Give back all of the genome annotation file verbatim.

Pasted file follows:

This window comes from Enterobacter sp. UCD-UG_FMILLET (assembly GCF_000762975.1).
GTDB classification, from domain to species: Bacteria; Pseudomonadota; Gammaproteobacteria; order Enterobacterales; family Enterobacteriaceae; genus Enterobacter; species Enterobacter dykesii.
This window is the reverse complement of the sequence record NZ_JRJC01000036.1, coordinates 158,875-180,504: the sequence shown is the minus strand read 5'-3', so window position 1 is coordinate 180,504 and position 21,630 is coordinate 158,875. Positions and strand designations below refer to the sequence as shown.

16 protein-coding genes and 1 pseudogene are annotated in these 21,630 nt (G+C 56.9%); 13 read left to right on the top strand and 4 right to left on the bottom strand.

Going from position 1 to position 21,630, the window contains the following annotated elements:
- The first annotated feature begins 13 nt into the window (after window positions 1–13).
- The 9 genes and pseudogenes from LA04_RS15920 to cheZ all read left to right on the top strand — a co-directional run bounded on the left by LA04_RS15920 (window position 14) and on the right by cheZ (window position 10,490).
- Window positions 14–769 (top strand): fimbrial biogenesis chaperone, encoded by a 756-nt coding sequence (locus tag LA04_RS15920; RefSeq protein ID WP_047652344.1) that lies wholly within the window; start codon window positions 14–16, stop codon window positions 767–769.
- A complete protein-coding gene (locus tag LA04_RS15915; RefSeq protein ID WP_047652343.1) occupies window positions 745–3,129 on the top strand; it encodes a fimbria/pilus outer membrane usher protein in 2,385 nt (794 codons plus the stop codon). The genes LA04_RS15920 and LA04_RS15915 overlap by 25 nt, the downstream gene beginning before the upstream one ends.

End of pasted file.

This window comes from Enterobacter sp. UCD-UG_FMILLET (assembly GCF_000762975.1).
GTDB classification, from domain to species: Bacteria; Pseudomonadota; Gammaproteobacteria; order Enterobacterales; family Enterobacteriaceae; genus Enterobacter; species Enterobacter dykesii.
This window is the reverse complement of the sequence record NZ_JRJC01000036.1, coordinates 158,875-180,504: the sequence shown is the minus strand read 5'-3', so window position 1 is coordinate 180,504 and position 21,630 is coordinate 158,875. Positions and strand designations below refer to the sequence as shown.

16 protein-coding genes and 1 pseudogene are annotated in these 21,630 nt (G+C 56.9%); 13 read left to right on the top strand and 4 right to left on the bottom strand.

Going from position 1 to position 21,630, the window contains the following annotated elements:
- The first annotated feature begins 13 nt into the window (after window positions 1–13).
- The 9 genes and pseudogenes from LA04_RS15920 to cheZ all read left to right on the top strand — a co-directional run bounded on the left by LA04_RS15920 (window position 14) and on the right by cheZ (window position 10,490).
- Window positions 14–769 (top strand): fimbrial biogenesis chaperone, encoded by a 756-nt coding sequence (locus tag LA04_RS15920; RefSeq protein ID WP_047652344.1) that lies wholly within the window; start codon window positions 14–16, stop codon window positions 767–769.
- A complete protein-coding gene (locus tag LA04_RS15915; RefSeq protein ID WP_047652343.1) occupies window positions 745–3,129 on the top strand; it encodes a fimbria/pilus outer membrane usher protein in 2,385 nt (794 codons plus the stop codon). The genes LA04_RS15920 and LA04_RS15915 overlap by 25 nt, the downstream gene beginning before the upstream one ends.